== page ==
When Lindsay Sprague, '12, signed up for an immersive learning class called Transmedia Indiana, she couldn't have predicted the scope of the project. She knew the class would create an interactive novella using transmedia storytelling. But first, she had to discover what transmedia is.
Also known as multiplatform storytelling, transmedia storytelling is the technique of telling a single story across several platforms, such as podcasts, video, and websites. In the Transmedia Indiana class, more than 40 students—from disciplines ranging from journalism to history—spent the 2011-12 academic year creating an interactive, tablet-based fictional story along with a series of nonfiction websites incorporating artifacts from the Indiana State Museum.
The Avenue of Truth spans 200 years of Hoosier history, leading readers on a chase to discover clues about a mysterious world of secret societies. The story blends fact with fiction, as in The Da Vinci Code. It begins in a tablet e-reader form that includes supplemental interactive features and links to character blogs and history websites created by the class.
Sprague, a journalism graphics major, worked as a member of the design team, which was responsible for all websites, graphics, and interactive pieces. She created a website on the historic Golden Troupe, a popular 19th-century theatrical company based in New Harmony, Indiana. She also created multiple maps and promotional materials for a three-day live event at the Indiana State Museum that showcased artifacts the group used in writing The Avenue of Truth.
Sprague and other team members completed hours of extensive research, working with the Indiana State Museum and historic town of New Harmony, a location featured prominently in the story. It is available for download as of summer 2012 for tablets in the Android Marketplace and Apple App Store.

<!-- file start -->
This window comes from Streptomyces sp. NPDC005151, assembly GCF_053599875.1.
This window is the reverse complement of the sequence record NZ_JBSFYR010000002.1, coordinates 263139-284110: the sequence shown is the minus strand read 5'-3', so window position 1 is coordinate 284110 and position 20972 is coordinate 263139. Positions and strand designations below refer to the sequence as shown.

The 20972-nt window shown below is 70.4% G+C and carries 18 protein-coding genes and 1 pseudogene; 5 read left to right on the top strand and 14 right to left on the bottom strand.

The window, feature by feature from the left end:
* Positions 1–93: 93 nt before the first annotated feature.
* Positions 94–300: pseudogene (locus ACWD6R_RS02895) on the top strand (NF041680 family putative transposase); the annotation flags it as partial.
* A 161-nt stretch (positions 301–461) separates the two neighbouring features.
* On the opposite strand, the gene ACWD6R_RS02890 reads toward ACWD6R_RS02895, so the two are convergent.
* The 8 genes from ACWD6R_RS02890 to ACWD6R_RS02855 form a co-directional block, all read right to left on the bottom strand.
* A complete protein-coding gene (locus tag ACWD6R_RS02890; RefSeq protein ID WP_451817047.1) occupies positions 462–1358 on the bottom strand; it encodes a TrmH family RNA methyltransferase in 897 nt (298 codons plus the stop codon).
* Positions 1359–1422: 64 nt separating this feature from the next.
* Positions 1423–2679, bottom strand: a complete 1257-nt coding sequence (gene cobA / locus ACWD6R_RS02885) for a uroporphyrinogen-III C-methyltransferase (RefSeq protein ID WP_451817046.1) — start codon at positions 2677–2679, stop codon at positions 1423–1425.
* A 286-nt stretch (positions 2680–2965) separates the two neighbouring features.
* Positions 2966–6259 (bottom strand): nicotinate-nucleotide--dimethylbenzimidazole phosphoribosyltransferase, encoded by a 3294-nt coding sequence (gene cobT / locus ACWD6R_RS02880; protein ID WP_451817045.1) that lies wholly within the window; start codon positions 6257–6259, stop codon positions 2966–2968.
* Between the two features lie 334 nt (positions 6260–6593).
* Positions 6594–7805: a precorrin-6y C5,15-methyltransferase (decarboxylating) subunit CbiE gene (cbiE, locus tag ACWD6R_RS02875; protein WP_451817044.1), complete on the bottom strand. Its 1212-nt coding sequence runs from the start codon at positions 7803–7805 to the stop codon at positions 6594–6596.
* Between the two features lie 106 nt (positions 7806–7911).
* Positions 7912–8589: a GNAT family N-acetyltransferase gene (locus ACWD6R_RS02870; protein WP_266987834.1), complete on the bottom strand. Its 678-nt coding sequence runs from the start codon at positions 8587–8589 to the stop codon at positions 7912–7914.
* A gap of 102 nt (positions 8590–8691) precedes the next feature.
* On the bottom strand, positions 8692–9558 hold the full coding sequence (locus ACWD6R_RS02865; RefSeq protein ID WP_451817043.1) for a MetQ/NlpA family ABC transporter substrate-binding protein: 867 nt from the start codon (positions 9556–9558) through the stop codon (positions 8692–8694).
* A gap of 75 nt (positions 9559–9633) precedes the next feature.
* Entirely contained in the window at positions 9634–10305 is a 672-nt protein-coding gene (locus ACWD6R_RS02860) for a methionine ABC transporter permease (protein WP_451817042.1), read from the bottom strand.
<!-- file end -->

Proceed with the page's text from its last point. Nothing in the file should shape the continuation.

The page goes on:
"At job interviews, professionals are always impressed when I discuss this project," Sprague says. "This type of media is becoming more relevant in my career field, so having the opportunity to study it helps me stand out from a crowd of applicants."
Commitment to Collaboration
Journalism professors Brad King and Jennifer George-Palilonis received a Provost Immersive Learning Grant to launch the project.
"Jenn and I sat down to discuss how we could teach together and soon hatched the idea for this class," King says. "The pieces—writing, media, storytelling, design, and history—were there for each of us. We just needed each other to pull it all together. Ball State's willingness to provide a framework for professors to collaborate and financial support for these types of projects is what makes this campus so special."
Along with the students' project, King and George-Palilonis created a textbook about transmedia to teach the class. The pair will refine the physical textbook, with plans to create a transmedia version using examples from the project. English professor Brian McNely also documented the course as part of an ethnographic study on the processes involved in immersive learning.
"Our goal with the class was both to create a professional project and to teach students the skills necessary to replicate this type of collaboration once they leave the university," King says.
Sprague echoes her professors in expressing the value of such collaborative pursuits. "Everyone was talented in his or her own way and contributed differently," she says. "I was constantly collaborating with different teams, and the project wouldn't have turned out as well if we didn't have so many majors working together."
College of Communication, Information, and Media
College of Fine Arts
College of Sciences and Humanities
Department of English
Department of Journalism
Department of Political Science
Department of Telecommunications
Digital Media Minor
Emerging Media Initiative
Provost Immersive Learning Grant